Then we got clean underwear, and that was all. We still had our other stuff. And I got clean socks.

    Then, about the middle or latter part of April, we were held up in a town overnight, and I had acquired lice by that time from sleeping in hay. We’d slept in so many places where the Germans had just left – in barns and in foxholes that had straw in them – that we acquired body lice. They don’t bother you until you get real quiet and warm, and because we wore long woolen underwear, it had a lot of thick seams on it. You’d lay there real still and try to be warm and you’d feel one start over here, and it would go clear across that seam of your underwear, clear across the back and over to the other side, and pretty soon one would start around the bottom part of your underwear and he’d go around your belly or around your back.

    A number of us were pretty lousy at that time. So we were held up in this town just long enough to get some fresh food, and one of the guys came and said, "Hey, we’re gonna have a delousing deal here." We went down to a barn, and it was at nighttime. They closed the doors and put a candle there and lit it; no electricity. There were two tubs of water, and there was a sergeant, there was a corporal, and I was a Pfc. So you know who got in the water first. The sergeant got in that water. He washed his body with soap and then he stepped in the next tub and rinsed off, and meanwhile, his clothes went into a big garment bag and they stuck a bomb in there that was supposed to delouse your clothes.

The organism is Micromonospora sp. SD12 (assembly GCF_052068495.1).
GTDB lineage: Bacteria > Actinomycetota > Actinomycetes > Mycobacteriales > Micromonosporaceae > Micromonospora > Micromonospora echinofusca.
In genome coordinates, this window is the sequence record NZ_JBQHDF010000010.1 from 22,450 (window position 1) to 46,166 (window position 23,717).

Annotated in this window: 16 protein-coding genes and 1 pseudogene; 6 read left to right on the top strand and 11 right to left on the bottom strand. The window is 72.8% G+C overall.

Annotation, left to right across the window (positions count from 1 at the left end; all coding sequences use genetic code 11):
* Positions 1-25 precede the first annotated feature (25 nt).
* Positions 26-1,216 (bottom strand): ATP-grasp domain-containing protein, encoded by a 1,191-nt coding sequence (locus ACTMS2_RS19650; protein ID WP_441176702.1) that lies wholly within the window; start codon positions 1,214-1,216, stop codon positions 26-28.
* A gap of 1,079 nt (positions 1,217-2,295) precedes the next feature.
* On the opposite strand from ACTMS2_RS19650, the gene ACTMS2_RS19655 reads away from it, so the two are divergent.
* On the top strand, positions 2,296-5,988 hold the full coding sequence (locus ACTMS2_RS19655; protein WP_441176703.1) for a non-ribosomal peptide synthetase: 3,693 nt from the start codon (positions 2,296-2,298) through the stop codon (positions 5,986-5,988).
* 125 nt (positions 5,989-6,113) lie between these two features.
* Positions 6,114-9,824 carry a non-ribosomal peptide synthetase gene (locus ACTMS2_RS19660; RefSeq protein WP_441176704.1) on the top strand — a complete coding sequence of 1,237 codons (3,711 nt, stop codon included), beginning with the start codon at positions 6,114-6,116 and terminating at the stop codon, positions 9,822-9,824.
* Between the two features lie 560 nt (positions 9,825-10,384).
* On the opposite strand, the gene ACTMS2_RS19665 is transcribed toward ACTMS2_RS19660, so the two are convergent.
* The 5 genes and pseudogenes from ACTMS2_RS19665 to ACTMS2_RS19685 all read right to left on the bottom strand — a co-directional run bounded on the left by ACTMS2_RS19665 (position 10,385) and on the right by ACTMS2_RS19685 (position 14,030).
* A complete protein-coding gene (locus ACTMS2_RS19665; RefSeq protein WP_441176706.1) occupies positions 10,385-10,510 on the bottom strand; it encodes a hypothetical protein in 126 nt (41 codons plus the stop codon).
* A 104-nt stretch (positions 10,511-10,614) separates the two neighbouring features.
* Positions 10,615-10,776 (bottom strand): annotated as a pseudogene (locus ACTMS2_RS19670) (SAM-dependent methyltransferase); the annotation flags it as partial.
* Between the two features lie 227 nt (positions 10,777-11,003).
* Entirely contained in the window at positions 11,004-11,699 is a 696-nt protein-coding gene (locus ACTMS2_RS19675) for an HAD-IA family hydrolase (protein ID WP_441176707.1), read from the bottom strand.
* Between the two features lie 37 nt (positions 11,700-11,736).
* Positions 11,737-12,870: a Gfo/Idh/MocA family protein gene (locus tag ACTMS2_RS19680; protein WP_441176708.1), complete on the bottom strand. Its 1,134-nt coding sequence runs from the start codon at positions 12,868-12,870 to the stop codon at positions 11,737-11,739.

Then the corporal took all his clothes off and stuck them in another sack and he put the bomb in there, and I was still waiting. The corporal crawled in that same tub of water and he washed off. Then he stepped into the next tub and rinsed off. And I thought – at home, when we were raised, on Saturday night you took a bath in a big tub in the kitchen. We didn’t have running water at that time. I thought, "Holy smokes, they don’t change the water here! My mom used to do that; she’d change the water for you."

    I got up there and the guy says, "Take your clothes off, Schmidt." So I undressed. I hesitated … I was the third guy to crawl in that tub. The water wasn’t even hot anymore. I washed off, and I kept thinking, there’s two guys been here scrubbing themselves in there and I’m getting that same water.

    I got in the other tub and rinsed off. That was kind of humiliating, but when you’re 19 I guess you don’t care too much, or you didn’t have time to think.

    Half an hour later they said, "Your clothes are okay now." We got nothing clean at that time. We put that same underwear right back on, the same socks, but supposedly our clothes were deloused.

    I had been given a care package and it had a wool scarf; we’d wrap it around our neck at night time, or pull it over that little cap that we wore, and we’d wrap the scarf around our ears to kind of keep your ears warm. The guy there told me to throw the scarf away, and I said, "No. That’s kept me warm."

    He said, "There’s a lot of lice in there, but I think we got ’em killed now."

    So I kept the scarf.

    It wasn’t long before I had lice again.

Contents           Vern Schmidt, Page 2